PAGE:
Obama’s legacy could be damaged by Trump
The 44th president is set to leave the White House on Friday. Metro examines his victories and defeats, and how his record may be shaped by the actions of his successor.
President Obama came to office on Jan. 20, 2009, at a time when the world economy was in crisis and the U.S. was engaged in several post-9/11 military operations, including a war in Iraq.
Since that time the U.S. has almost entirely withdrawn its troops from Iraq, tracked down and killed 9/11 mastermind Osama Bin Laden and encountered a new terrorist threat in ISIS.
Obama’s progressive social agenda included sweeping health care reform, greater rights for gay and transgender people and efforts to address climate change.
On the economic front, he secured passage of a $787 billion stimulus package, rescued the auto industry, and adopted major reforms of banking and finance. Unemployment in the country fell from over 10 percent in his first year in office to under 5 percent in his final year.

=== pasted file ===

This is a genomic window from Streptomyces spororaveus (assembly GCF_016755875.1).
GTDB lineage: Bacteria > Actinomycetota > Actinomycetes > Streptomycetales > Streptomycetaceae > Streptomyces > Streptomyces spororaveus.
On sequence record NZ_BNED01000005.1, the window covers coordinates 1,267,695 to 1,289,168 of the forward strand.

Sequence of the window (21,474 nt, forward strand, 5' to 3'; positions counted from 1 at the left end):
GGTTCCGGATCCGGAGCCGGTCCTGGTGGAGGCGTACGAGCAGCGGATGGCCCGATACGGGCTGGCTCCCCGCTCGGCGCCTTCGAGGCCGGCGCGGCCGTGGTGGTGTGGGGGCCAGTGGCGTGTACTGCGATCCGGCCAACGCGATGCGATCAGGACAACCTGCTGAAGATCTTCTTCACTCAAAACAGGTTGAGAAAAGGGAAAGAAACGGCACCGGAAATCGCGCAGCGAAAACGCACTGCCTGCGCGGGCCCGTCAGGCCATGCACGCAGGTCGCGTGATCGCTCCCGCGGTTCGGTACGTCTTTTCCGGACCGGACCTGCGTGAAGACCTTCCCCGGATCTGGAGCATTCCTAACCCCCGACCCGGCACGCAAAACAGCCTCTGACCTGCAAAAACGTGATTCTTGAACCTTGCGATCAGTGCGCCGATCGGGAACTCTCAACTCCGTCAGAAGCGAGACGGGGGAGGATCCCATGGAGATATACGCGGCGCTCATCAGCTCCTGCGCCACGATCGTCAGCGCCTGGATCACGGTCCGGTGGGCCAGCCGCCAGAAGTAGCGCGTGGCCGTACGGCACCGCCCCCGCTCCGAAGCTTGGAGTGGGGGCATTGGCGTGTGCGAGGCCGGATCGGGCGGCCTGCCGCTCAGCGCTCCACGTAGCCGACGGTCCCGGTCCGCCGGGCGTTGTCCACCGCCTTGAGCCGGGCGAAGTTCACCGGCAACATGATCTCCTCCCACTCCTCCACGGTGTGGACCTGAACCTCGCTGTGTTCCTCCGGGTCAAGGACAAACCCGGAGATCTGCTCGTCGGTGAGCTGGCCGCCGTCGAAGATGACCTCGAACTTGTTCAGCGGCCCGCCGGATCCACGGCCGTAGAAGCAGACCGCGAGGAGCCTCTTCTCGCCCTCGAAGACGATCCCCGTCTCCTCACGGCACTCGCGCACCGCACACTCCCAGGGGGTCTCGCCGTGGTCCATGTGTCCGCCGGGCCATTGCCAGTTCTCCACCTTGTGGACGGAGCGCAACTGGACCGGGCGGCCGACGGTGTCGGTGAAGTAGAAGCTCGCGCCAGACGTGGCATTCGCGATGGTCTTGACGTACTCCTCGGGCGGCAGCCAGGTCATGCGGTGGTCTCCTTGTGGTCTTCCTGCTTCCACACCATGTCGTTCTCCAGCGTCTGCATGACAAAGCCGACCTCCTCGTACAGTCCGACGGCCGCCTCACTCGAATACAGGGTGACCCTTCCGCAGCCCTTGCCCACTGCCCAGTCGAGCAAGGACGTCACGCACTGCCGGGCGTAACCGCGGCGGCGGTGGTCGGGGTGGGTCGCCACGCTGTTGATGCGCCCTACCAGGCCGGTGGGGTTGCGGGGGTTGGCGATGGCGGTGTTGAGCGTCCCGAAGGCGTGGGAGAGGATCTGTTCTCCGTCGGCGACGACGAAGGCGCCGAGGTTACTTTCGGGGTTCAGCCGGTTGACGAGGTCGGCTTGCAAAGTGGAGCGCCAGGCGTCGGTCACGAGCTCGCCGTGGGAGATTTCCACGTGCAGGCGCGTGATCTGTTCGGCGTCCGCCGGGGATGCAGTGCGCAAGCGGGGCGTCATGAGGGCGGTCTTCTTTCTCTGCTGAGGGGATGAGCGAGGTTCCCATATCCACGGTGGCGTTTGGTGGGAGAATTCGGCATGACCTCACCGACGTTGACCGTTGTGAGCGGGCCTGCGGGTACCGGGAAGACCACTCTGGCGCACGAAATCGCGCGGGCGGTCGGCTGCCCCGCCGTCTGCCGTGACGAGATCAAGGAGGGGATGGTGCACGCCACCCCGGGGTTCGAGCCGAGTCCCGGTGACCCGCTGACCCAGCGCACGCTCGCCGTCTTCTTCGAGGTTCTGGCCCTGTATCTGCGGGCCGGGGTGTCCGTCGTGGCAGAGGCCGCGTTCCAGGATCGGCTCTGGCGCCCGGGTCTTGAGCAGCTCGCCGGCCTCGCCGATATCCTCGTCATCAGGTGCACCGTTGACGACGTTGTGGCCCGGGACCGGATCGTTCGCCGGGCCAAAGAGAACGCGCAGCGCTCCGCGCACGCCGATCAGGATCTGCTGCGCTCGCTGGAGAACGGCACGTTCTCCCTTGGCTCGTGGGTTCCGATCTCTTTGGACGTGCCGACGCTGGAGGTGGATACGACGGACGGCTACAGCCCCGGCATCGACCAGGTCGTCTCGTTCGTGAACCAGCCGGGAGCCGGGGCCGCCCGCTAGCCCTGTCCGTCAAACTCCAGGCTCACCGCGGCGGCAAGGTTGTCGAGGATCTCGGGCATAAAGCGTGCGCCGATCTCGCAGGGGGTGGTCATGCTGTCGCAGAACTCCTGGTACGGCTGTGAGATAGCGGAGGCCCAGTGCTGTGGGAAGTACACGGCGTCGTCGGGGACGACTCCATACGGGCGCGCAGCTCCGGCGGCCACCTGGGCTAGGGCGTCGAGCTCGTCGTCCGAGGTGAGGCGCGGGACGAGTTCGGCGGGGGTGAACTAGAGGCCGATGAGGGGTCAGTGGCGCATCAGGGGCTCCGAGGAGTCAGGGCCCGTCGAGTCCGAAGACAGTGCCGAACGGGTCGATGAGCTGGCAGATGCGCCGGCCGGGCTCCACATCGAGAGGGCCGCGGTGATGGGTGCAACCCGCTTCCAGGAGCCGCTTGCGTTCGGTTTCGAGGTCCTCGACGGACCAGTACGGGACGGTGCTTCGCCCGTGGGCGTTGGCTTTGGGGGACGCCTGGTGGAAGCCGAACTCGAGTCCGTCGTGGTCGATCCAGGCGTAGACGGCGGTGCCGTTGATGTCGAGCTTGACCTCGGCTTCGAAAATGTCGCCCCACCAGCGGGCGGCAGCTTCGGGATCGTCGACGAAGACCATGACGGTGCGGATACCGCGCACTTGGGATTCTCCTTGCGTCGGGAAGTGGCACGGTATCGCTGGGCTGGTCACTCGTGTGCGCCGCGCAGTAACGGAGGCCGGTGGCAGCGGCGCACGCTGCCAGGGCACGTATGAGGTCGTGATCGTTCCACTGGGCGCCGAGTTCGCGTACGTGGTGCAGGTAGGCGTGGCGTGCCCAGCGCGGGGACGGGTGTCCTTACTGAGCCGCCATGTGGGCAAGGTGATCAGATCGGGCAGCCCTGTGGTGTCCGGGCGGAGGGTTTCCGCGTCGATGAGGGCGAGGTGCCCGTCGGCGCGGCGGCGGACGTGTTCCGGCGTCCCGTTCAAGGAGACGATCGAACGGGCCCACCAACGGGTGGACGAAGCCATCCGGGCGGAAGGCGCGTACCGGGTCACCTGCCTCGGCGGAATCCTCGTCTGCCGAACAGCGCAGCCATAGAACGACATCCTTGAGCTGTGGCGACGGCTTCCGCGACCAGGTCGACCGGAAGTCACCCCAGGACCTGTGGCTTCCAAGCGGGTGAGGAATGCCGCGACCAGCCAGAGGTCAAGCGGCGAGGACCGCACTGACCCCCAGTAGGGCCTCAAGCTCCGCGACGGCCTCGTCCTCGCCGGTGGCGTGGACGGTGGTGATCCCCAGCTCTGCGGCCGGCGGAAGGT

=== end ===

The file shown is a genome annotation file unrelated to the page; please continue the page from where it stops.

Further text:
“I think that his major achievement was to bring the U.S. and the world back from the brink of the worst economic catastrophe since the Great Depression of 1930s,” Jack Goldstone, public policy scholar at Woodrow Wilson Center in Washington, told Metro.
“He gets too little credit for America’s return to full employment, record levels of stock markets and corporate profits” he added.
Experts say Obama will be criticized for not doing more to address the crisis in Syria.
“He failed to remove the Assad regime and stem the flow of refugees, yielding the initiative to Russian President (Vladimir) Putin, who took a brutal military approach to support Assad,” said Fletcher McClellan, professor of political science at Elizabethtown College in Pennsylvania.
Domestically, the Democratic Party under Obama suffered enormous losses during his two terms.
It lost both houses of Congress, two-thirds of state governors and most state legislatures. Because of these defeats, he had to resort to executive orders in his second term to achieve policy goals in areas such as immigration and environmental protection.
Though his presidency was relatively successful, Obama was unable to help secure the election of Hillary Clinton. Because of that loss, many of his accomplishments, including the Affordable Care Act, or Obamacare, are already under attack by President-elect Trump and the Republican Congress.
“Trump has enormous power to unmake much of Obama’s legacy,” McClellan said. “He has said that there are parts of Obamacare he wants to keep. He may find it is difficult or undesirable to cancel the Iran deal or pull out of the Paris accord. Nevertheless, it is almost certain that the U.S. under Trump will move in a different direction, especially in regards to policy towards immigration, taxes and trade.”